Sunday 21 December 2014

Glasgow defeat was a blow – but tour call-up helped lift the cloud

Dave Kilcoyne

Published 23/05/2014 | 02:30

Munster's Dave Kilcoyne in action against Glasgow Warriors' Jonny Gray, left, and Gordon Reid at Scotstoun Stadium last weekend
Munster's Dave Kilcoyne in action against Glasgow Warriors' Jonny Gray, left, and Gordon Reid at Scotstoun Stadium last weekend

It's hard to know whether I should be happy or sad after the activities of the last week, but there is no doubt the loss to Glasgow really stings.

At the full-time whistle in Scotstoun last Friday, it felt like all the hard work, toil, training and tough match time was for nothing. Losing semi-finals is like a kick in the guts, so to add two to that unwanted collection in the space of three weeks is a big blow.

But then after a day of feeling sorry for myself, I got an email from the IRFU calling me up for the tour to Argentina. I have to be honest, that has lifted the cloud a little, so the aim now is to put everything I have into making that two-game tour a complete success for me and the team.

I suppose, before we put the Pro12 season to bed altogether and pretend it didn't mean anything, we may as well talk about it a bit more.

It was majorly disappointing. When we reviewed the game, we saw that we had a lot of chances which we didn't take. Any time that happens, you reduce the likelihood of picking up a win, especially against such quality opposition.

Yeah, I had a very frustrating few hours after the semi-final and it still is very disappointing. Too see all the potential we have in the squad and then not to fulfil it must drive the management team mad.

PATIENCE

In all reality, Glasgow were better than us at the breakdown and that ultimately cost us. They are a ferocious outfit, they commit plenty to the ruck and when they show patience in possession, it's hard to knock them off their ball.

I just don't think we were good enough on the day to win. I wouldn't like to make excuses for it. Fair play to them, they deserved the win and chance to take on Leinster.

It all makes for an interesting final, but I'd hate to be the one to try and separate the sides. I really wouldn't like to call it. Glasgow beat us in Thomond Park and in Scotstoun in the last month or so, so we know they are in form and are a top side. Their approach to the game was very effective against us.

On the other hand, Leinster are also coming into a bit of form as well. They deservedly topped the league standings and I was impressed with how they really dug in deep to pull out the win against Ulster on Saturday.

Usually home advantage is key in these winner-takes-all games, but Glasgow have shown in the last few weeks that they are a formidable side on the road. Toss the coin and make your call, because I haven't a clue who'll win it.

I was watching the phone on Sunday. The usual thing when the Ireland squad is about to be announced is that an email arrives on the Sunday evening to tell you if you're in. If you don't hear that 'ping' of the email arriving, then you're not in. The longer it goes on without landing in your inbox, the more you feel that you've missed out, but when I finally saw it drop – after countless refreshes of the email – I was thrilled.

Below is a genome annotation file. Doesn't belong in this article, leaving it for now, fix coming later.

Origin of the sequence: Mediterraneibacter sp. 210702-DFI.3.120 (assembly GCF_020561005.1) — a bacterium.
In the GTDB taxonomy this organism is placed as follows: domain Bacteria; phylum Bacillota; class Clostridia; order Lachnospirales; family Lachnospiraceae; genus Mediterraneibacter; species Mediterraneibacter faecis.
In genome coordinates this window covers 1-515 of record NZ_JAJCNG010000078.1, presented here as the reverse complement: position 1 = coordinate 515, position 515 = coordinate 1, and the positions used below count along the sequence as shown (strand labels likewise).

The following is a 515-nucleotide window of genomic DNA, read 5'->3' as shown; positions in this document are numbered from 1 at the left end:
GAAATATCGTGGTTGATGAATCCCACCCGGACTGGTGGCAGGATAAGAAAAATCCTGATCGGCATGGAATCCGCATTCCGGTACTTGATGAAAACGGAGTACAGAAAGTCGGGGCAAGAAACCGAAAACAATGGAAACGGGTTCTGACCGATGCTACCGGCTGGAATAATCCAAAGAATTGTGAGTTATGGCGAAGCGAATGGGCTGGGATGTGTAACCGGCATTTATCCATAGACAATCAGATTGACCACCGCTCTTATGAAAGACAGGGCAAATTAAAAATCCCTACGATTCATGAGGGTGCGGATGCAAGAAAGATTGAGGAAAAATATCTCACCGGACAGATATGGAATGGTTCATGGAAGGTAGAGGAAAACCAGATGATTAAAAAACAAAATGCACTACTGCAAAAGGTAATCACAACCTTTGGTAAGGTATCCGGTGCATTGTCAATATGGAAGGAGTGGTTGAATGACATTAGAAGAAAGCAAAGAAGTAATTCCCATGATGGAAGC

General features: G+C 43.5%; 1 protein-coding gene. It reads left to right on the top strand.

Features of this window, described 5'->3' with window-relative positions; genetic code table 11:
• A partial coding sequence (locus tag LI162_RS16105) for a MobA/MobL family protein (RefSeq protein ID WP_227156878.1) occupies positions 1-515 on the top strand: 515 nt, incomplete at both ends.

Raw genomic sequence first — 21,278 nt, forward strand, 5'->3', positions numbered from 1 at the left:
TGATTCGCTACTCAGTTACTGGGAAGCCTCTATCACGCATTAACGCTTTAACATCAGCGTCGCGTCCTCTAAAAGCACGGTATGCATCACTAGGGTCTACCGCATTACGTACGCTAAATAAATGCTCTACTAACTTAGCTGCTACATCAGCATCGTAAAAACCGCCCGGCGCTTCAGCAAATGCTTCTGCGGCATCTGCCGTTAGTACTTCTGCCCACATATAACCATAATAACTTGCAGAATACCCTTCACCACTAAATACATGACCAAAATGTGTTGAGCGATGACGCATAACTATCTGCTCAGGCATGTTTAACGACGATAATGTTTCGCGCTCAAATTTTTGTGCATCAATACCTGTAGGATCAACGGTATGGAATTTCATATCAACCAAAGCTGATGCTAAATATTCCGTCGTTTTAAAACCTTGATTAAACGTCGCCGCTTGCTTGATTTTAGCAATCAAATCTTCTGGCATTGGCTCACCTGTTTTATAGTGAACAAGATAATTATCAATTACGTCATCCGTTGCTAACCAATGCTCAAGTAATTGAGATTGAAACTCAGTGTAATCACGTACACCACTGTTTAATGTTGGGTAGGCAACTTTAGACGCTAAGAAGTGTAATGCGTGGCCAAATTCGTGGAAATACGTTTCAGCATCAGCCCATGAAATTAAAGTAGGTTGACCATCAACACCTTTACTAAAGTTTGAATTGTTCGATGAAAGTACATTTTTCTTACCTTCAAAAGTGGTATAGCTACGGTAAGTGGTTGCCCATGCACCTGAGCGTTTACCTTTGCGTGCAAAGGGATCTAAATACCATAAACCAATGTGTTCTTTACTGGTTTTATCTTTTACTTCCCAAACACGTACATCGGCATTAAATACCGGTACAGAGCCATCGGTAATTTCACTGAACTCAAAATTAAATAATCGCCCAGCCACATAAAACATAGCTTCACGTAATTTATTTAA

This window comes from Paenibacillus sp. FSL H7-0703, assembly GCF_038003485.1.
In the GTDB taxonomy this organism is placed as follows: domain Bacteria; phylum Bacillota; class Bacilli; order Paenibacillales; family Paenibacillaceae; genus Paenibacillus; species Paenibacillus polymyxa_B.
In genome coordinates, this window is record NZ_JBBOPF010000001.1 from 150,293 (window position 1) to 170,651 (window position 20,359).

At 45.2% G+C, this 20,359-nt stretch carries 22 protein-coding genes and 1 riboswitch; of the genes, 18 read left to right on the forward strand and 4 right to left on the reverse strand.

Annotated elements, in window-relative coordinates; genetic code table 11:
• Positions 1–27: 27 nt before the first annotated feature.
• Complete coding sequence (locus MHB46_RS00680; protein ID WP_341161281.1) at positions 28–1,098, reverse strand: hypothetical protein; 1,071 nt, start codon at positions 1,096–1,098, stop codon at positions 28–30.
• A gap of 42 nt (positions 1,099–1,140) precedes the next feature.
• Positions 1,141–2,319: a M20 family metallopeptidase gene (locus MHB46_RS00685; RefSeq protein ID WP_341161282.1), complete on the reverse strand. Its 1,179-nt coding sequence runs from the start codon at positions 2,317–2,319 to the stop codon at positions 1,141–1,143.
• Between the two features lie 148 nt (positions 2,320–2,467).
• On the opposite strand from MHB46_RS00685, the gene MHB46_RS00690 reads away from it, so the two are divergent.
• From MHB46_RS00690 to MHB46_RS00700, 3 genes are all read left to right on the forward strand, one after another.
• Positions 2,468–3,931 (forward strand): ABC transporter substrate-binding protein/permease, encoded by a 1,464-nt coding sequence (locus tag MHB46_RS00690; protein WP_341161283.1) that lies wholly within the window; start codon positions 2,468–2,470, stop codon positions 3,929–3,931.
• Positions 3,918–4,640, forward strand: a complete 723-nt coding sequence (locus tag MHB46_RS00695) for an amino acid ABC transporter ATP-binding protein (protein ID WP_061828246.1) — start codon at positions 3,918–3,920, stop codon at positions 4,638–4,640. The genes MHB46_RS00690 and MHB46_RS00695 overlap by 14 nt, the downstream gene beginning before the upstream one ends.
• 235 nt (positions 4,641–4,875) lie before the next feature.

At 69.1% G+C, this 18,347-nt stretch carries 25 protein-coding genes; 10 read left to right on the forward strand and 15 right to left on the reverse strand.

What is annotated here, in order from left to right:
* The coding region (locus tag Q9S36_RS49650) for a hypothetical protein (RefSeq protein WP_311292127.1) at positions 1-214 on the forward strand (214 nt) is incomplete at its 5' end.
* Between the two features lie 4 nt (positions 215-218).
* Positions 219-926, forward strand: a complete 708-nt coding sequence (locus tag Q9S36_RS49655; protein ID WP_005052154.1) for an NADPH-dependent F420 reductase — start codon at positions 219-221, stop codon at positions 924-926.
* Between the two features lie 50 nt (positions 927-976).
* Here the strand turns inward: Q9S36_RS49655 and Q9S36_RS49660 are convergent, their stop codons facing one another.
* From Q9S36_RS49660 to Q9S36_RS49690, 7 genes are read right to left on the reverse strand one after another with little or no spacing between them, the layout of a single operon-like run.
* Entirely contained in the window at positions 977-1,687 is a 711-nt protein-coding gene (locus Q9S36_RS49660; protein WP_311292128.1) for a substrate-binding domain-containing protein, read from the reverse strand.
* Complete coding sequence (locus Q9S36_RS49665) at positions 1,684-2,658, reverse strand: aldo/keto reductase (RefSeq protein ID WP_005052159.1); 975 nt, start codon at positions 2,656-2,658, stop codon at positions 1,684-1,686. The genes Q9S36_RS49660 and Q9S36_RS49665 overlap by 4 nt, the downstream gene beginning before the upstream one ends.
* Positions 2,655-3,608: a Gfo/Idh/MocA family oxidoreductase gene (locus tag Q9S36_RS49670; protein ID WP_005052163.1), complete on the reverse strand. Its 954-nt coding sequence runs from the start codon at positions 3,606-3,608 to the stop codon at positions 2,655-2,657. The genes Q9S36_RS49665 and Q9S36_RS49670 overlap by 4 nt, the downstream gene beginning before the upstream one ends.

To go on tour with Ireland at the end of the season is always the icing on the cake.

After we had just the two lads, Paulie and Conor, involved during the Six Nations match-day squads, it was great to see the eight of us called up for the tour of Argentina.

It is real progress for us and it probably shows that we are doing something right as a province. And then to see that two of my front-row buddies, James Cronin and Damien Varley, had made it too was great. We felt all season that our scrum had been going well, so to see the three of us in there for the summer is a good lift for all of us; it isn't a bad ratio.

After getting the notification on Sunday, we all met up in the Clyde Court Hotel in Lansdowne on Monday before 12.0 noon.

As usual on the first day of meeting up, there was a lot of detail to go through, paperwork to sort out and arrangements to make.

The aim of it all was to get as much of the detail cleared and organise our training in the short space of time we had. In the end, we had a couple of sessions on Monday and then we trained again on the Tuesday in the Aviva.

At this stage, we are still not sure who we'll be facing. The Argentinian squad has not been confirmed yet – it depends on how the French league final goes I think – so this week was all focused on ourselves, our own plays and getting our own house in order.

After the couple of hectic days, it was back to our provinces with us. We won't see each other until we fly out on the day after the Pro12 final.

Basically we have nine or 10 days left to get ourselves in perfect working order for the tour. I'll probably focus a lot on my weights and some conditioning work, so I'll be busy. It is nice to have something to work for, I'm sure it would be a tougher week if I didn't and I'm sure some of the other boys are finding it difficult.

Really, though, it's a pity that we don't have at least one more game to look forward to this season with Munster. I'd have loved a crack at the final, we were desperately close, but falling at the second-last fence isn't much good.

This time next year Rodders...

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